One billion Covid jabs: a pin-prick of hope for humanity

The inoculation drive is seen as the world's ticket out of the coronavirus  disaster, despite various concerns
The inoculation drive is seen as the world's ticket out of the coronavirus disaster, despite various concerns LOIC VENANCE AFP/File

On 8 December, the world watched as a 90-year-old British woman, received the Western world's first coronavirus vaccination, offering a glimpse of hope that an end to the devastating pandemic was in sight. Six months on, around one billion Covid jabs have been administered. But the road ahead remains long. 


Figures compiled by AFP news agency show the global number of Covid-19 vaccines injections, including both first and second shots, at nearly one billion.

The unprecedented inoculation drive is seen as the world's ticket out of the coronavirus disaster, despite concerns about rare side effects, worries over supply, and a glaring inequality between rich and poor.

With new Covid variants sparking a worrying fresh spike of cases and uncertainty over the vaccines' effectiveness against them, the planet is now racing to inoculate as many people as possible before being overwhelmed by yet another wave of a pandemic that has already killed three million people.

In the darkest days of the pandemic, the idea of rapidly creating, manufacturing and authorising even one effective vaccine against Covid looked far off.

But the world's scientists, aided by billions in public funding, worked around the clock to develop several viable vaccines -- the first ones using cutting-edge mRNA technology that hacks into human cells and effectively turns them into vaccine-making factories.

"Normally, it takes five to 10 years to produce a new vaccine," European Commission President Ursula von der Leyen told the European Parliament in February.

"We did it in 10 months. This is a huge scientific success."

Vaccinating the world

With clinical trials showing efficacy of up to 95 percent, attention turned to the logistical nightmare of producing, storing, delivering and administering the vaccine -- in theory to everyone on Earth who wanted it.

Rollout was sluggish in many countries, but faced with a life-or-death race against time, some deployed creative logistical solutions, turning cathedrals, iconic sports stadiums, and theme parks into emergency vaccination centres.

France turned a velodrome into a vaccino-drome. Venice created the vaccination vaporetto. Hard-hit Britain deployed tens of thousands of vaccine volunteers, dubbed the "jabs army".

World leaders from US President Joe Biden, Britain's Queen Elizabeth and Pope Francis rolled up their sleeves to take the shot -- although not always in front of the cameras -- in a bid to counter public scepticism.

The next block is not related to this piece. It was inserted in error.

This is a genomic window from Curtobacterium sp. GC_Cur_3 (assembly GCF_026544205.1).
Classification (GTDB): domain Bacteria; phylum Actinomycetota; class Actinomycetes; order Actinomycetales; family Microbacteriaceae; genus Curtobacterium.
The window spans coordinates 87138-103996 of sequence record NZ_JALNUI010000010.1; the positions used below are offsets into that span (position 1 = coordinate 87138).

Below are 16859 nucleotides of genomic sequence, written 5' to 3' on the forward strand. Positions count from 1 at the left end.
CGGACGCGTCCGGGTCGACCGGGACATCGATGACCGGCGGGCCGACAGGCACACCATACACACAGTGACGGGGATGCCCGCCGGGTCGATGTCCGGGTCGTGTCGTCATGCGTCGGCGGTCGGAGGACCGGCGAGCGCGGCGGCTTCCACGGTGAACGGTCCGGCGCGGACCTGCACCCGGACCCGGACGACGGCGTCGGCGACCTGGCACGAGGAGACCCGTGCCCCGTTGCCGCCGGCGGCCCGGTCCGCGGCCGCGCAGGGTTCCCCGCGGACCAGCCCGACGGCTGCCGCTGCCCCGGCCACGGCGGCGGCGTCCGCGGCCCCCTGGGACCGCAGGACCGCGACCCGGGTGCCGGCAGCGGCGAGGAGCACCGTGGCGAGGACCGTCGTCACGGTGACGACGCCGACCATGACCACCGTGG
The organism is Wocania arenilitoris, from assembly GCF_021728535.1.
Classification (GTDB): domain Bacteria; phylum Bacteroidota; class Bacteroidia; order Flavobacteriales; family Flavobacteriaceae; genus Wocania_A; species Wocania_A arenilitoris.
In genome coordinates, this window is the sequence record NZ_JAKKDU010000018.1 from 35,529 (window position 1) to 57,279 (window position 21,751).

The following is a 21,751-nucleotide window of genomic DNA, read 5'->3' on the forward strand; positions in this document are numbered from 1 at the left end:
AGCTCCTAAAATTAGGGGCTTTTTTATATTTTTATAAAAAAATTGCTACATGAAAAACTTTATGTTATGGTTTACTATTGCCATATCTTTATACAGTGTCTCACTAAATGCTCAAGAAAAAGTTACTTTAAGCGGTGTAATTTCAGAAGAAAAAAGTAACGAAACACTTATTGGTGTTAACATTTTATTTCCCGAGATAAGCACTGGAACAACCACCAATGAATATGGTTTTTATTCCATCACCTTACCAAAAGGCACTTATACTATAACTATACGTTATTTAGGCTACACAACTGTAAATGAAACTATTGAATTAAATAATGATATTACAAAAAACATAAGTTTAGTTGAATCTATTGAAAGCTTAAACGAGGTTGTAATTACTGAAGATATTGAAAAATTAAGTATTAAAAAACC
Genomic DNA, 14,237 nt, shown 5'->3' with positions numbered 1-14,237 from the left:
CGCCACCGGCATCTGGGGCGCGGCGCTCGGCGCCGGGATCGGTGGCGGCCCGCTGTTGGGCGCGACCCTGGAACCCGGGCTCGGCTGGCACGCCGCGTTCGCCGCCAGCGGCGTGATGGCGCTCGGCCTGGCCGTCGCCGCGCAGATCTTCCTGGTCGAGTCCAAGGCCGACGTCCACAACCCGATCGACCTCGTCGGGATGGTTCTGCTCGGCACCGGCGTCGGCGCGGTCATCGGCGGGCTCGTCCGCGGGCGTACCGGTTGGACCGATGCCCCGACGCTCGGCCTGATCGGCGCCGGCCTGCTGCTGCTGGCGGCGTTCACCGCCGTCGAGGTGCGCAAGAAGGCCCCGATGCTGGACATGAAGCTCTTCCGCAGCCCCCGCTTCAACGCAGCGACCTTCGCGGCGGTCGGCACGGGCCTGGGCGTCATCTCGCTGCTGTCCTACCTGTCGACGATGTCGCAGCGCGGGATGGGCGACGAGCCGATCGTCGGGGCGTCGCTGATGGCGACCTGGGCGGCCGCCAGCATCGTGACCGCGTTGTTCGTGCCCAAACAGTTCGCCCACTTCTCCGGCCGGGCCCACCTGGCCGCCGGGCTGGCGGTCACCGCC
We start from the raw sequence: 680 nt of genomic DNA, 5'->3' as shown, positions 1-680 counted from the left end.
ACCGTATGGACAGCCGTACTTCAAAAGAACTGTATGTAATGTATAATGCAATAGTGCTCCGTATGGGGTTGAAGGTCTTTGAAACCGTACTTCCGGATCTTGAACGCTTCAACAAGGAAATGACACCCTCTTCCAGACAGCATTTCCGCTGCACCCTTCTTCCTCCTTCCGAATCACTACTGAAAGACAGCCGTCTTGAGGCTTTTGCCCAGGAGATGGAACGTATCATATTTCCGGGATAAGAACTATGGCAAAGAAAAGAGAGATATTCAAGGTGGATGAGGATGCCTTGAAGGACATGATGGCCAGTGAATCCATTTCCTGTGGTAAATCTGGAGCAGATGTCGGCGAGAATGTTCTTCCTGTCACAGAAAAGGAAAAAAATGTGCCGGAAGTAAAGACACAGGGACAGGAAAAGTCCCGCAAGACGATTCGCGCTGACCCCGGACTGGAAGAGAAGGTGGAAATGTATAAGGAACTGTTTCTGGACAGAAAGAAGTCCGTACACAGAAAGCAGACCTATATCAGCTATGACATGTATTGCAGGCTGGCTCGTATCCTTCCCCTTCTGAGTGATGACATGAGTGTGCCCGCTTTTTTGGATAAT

The few countries that rolled out a vaccine quickly have seen cases and deaths fall, with a return to something of a normal life.

In Israel, where more than half of the population is fully vaccinated, cases dropped to around 13 per 100,000 people compared to around 650 in January. Deaths fell by a factor of 10.

British pubs have reopened their beer gardens, Israel dropped mask wearing outdoors, and theme parks and theatres have restarted in the United States.


But it has been far from plain sailing. The scramble for vaccines has seen ugly political spats, with China and Russia accused of "vaccine diplomacy" by offering home-made jabs to strategic allies.

Britain and the EU became embroiled in an unseemly post-Brexit row over access to vaccines and the bloc came under fire for a shambolic start to the vaccine rollout.

"Getting these vaccines into the arms of billions of people is now the most pressing challenge for the international community. This is, in a manner of speaking, the 'new arms race'," according to The Soufan Center, a research body.

And with World Health Organization officials stressing that "no one is safe until everyone is safe", there has been outrage over the gap between the rich world and poorer countries -- a "shocking and expanding disparity," according to WHO chief Tedros Adhanom Ghebreyesus.

Around half of the doses administered so far have been in high-income countries accounting for 16 percent of the population. The 29 lowest-income nations have received 0.1 percent, according to an AFP count.

Recently, very rare but occasionally fatal side effects including blood clots have hit the headlines, afflicting particularly the vaccine produced by AstraZeneca.

Despite authorities stressing the benefits far outweigh the risks, the negative press threatens to weigh on vaccine take-up, with a flood of misinformation on social media fuelling the anti-vax drive.

(with AFP)

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